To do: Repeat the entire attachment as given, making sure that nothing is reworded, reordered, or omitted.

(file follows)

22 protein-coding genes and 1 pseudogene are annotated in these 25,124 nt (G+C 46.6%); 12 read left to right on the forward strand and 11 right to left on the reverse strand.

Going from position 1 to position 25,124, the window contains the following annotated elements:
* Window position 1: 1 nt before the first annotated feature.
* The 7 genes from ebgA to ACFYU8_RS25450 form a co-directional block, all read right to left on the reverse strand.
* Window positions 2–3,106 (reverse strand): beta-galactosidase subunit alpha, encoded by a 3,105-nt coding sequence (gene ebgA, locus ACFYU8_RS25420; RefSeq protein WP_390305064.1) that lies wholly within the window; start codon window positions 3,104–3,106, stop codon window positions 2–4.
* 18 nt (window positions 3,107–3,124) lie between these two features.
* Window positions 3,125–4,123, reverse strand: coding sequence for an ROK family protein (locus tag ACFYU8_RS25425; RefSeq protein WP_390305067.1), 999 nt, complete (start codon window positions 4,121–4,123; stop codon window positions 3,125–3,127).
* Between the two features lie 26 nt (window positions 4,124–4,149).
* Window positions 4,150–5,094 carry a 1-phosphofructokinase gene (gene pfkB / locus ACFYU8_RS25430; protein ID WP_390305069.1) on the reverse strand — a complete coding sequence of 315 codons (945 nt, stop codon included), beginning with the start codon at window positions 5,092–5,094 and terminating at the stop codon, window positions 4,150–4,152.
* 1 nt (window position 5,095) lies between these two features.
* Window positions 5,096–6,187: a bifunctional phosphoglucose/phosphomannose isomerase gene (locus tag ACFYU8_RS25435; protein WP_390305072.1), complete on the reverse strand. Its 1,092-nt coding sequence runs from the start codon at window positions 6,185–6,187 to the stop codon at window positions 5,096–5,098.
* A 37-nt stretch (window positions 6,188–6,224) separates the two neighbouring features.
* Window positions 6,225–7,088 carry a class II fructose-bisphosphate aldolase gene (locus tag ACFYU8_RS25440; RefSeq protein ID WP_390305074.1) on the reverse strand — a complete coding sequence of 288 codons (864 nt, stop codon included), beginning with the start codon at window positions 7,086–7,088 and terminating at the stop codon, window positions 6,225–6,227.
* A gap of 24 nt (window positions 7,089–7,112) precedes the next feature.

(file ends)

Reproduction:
22 protein-coding genes and 1 pseudogene are annotated in these 25,124 nt (G+C 46.6%); 12 read left to right on the forward strand and 11 right to left on the reverse strand.

Going from position 1 to position 25,124, the window contains the following annotated elements:
* Window position 1: 1 nt before the first annotated feature.
* The 7 genes from ebgA to ACFYU8_RS25450 form a co-directional block, all read right to left on the reverse strand.
* Window positions 2–3,106 (reverse strand): beta-galactosidase subunit alpha, encoded by a 3,105-nt coding sequence (gene ebgA, locus ACFYU8_RS25420; RefSeq protein WP_390305064.1) that lies wholly within the window; start codon window positions 3,104–3,106, stop codon window positions 2–4.
* 18 nt (window positions 3,107–3,124) lie between these two features.
* Window positions 3,125–4,123, reverse strand: coding sequence for an ROK family protein (locus tag ACFYU8_RS25425; RefSeq protein WP_390305067.1), 999 nt, complete (start codon window positions 4,121–4,123; stop codon window positions 3,125–3,127).
* Between the two features lie 26 nt (window positions 4,124–4,149).
* Window positions 4,150–5,094 carry a 1-phosphofructokinase gene (gene pfkB / locus ACFYU8_RS25430; protein ID WP_390305069.1) on the reverse strand — a complete coding sequence of 315 codons (945 nt, stop codon included), beginning with the start codon at window positions 5,092–5,094 and terminating at the stop codon, window positions 4,150–4,152.
* 1 nt (window position 5,095) lies between these two features.
* Window positions 5,096–6,187: a bifunctional phosphoglucose/phosphomannose isomerase gene (locus tag ACFYU8_RS25435; protein WP_390305072.1), complete on the reverse strand. Its 1,092-nt coding sequence runs from the start codon at window positions 6,185–6,187 to the stop codon at window positions 5,096–5,098.
* A 37-nt stretch (window positions 6,188–6,224) separates the two neighbouring features.
* Window positions 6,225–7,088 carry a class II fructose-bisphosphate aldolase gene (locus tag ACFYU8_RS25440; RefSeq protein ID WP_390305074.1) on the reverse strand — a complete coding sequence of 288 codons (864 nt, stop codon included), beginning with the start codon at window positions 7,086–7,088 and terminating at the stop codon, window positions 6,225–6,227.
* A gap of 24 nt (window positions 7,089–7,112) precedes the next feature.